suraj.sun writes "Texas-based company RipCode has announced a new 'clientless Flash video codec' that will allow Flash content to be streamed on Apple's iPad. This would include sites like Hulu and YouTube, assuming the respective companies don't find a way to block it. According to RipCode's press release, the TransAct Transcoder V6 captures the iPad's request for Flash content and converts it into a special format that the device accepts and plays. This is all done without a local client or user intervention. 'RipCode's Transactional Transcoding platform enables an alternate and immediate solution to this issue, opening up video content to users without requiring the content hoster to move to HTML5 or pre-transcode entire video libraries from Flash to an iPad-accepted container format. By transcoding the content "in the cloud," it is essentially analogous to a network-based Flash to MP4 or MPEG-TS video adaption layer.'"
MojoKid writes "From October to December, the advertising departments of a thousand companies exhort children to beg, cajole, and guilt-trip their parents for all manner of inappropriate digital entertainment. As supposedly informed gatekeepers, we sadly earthbound Santas are reduced to scouring the back pages of gaming review sites and magazines, trying to evaluate whether the tot at home is ready for Big Bird's Egg Hunt or Bayonetta. Luckily, The New York Times is here to help. In a recent article provokingly titled 'Ten Games to Cross off Your Child's Gift List,' the NYT names its list of big bads — the video games so foul, so gruesome, so perverse that we'd recommend you buy them immediately — for yourself. Alternatively, if you need gift ideas for the surly, pale teenager in your home whose body contains more plastic then your average d20, this is the newspaper clipping to stuff in your pocket. In other words, if you need a list like this to understand what games to not stuff little Johnny's stocking with this holiday season, you've got larger issues you should concern yourself with. We'd suggest picking up an auto-shotty and taking a few rounds against the horde — it's a wonderful stress relief and you're probably going to need it."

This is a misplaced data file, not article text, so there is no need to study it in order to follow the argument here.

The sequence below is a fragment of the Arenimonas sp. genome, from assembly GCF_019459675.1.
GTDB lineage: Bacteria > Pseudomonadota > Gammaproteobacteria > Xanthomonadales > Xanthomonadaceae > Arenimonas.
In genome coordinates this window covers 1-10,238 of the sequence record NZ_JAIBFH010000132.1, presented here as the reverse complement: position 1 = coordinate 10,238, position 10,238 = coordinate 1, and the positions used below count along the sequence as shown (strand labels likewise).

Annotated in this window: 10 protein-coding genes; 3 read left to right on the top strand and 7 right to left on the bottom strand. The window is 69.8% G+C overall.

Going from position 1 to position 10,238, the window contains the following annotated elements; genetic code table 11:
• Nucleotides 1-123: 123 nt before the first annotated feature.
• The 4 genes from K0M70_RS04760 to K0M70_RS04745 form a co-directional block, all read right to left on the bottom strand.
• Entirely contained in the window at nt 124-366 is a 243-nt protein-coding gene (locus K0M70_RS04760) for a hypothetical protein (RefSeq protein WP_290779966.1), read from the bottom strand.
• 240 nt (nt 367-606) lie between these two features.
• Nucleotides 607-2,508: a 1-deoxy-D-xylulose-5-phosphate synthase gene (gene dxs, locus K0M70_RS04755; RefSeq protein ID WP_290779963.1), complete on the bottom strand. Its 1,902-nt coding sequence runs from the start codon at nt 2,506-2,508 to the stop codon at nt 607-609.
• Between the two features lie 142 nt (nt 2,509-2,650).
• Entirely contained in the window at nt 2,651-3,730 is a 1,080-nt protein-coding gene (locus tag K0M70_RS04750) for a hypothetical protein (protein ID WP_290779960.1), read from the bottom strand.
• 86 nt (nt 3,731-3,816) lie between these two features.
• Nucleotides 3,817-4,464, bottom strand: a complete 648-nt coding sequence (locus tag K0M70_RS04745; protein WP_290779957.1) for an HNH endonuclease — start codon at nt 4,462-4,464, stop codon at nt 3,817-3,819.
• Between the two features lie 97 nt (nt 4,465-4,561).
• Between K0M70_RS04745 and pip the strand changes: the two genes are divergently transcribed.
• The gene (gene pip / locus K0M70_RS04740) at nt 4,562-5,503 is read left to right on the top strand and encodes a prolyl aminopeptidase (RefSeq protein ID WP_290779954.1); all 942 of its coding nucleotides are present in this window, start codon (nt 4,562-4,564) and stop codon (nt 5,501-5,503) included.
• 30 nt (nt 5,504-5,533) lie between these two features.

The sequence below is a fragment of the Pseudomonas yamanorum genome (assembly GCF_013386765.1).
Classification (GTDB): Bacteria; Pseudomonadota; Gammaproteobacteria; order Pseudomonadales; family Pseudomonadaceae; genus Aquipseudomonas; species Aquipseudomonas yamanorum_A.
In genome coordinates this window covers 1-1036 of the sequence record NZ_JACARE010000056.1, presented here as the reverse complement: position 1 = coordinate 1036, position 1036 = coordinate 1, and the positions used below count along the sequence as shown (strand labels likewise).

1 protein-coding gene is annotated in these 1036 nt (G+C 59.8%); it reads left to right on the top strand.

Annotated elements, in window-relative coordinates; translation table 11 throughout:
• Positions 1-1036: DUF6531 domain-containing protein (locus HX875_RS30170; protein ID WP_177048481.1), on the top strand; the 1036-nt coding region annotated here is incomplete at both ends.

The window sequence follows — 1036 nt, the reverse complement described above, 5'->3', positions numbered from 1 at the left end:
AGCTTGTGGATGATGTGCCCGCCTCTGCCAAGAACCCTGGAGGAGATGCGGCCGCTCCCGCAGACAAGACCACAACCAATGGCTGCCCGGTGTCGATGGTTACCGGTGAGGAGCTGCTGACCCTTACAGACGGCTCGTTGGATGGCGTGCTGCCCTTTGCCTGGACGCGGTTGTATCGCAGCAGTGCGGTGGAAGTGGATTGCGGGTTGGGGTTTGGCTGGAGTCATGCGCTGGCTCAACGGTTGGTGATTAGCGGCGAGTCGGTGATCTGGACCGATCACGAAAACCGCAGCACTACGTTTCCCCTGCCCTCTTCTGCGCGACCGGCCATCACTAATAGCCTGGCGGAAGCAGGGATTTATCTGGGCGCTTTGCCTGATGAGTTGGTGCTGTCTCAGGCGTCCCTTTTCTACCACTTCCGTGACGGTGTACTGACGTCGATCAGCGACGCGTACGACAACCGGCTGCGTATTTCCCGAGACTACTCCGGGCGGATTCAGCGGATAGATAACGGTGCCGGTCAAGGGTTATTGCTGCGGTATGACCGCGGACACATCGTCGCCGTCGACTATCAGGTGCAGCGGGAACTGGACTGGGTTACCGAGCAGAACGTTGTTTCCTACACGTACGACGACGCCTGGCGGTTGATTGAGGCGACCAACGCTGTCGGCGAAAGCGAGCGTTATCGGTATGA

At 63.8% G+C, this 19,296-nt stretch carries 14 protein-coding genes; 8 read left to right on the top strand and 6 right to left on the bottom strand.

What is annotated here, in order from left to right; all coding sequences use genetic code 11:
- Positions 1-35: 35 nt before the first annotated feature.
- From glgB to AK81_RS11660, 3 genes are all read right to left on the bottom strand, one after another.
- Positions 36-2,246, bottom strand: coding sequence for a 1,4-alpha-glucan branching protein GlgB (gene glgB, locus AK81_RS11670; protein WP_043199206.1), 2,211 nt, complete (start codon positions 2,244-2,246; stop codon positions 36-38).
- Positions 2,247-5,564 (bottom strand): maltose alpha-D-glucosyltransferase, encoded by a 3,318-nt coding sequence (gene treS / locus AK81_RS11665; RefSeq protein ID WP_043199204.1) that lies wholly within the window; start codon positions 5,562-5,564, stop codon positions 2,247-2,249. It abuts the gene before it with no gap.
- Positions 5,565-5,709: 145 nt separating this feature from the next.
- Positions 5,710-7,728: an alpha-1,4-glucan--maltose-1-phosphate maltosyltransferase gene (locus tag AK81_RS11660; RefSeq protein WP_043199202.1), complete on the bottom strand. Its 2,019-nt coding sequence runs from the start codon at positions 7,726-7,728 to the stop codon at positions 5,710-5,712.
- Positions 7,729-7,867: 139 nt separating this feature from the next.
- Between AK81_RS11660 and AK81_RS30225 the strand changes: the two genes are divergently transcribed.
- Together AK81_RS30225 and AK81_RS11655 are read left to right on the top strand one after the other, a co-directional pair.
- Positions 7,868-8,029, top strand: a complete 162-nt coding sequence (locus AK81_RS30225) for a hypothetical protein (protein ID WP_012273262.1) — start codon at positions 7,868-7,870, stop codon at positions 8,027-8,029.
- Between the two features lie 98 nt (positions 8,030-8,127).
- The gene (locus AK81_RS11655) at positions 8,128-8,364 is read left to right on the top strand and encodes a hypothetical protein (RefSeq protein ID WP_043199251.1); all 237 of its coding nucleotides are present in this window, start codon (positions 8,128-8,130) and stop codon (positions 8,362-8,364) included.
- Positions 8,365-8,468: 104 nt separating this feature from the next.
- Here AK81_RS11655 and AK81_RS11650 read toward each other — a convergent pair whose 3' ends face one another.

trianglecat writes "The not-for-profit agency Canadian Blood Services has a section of their website based on the Japanese cultural belief of ketsueki-gata, which claims that a person's blood group determines or predicts their personality type. Disappointing for a self-proclaimed 'science-based' organization. The Ottawa Skeptics, based in the nation's capital, appear to be taking some action."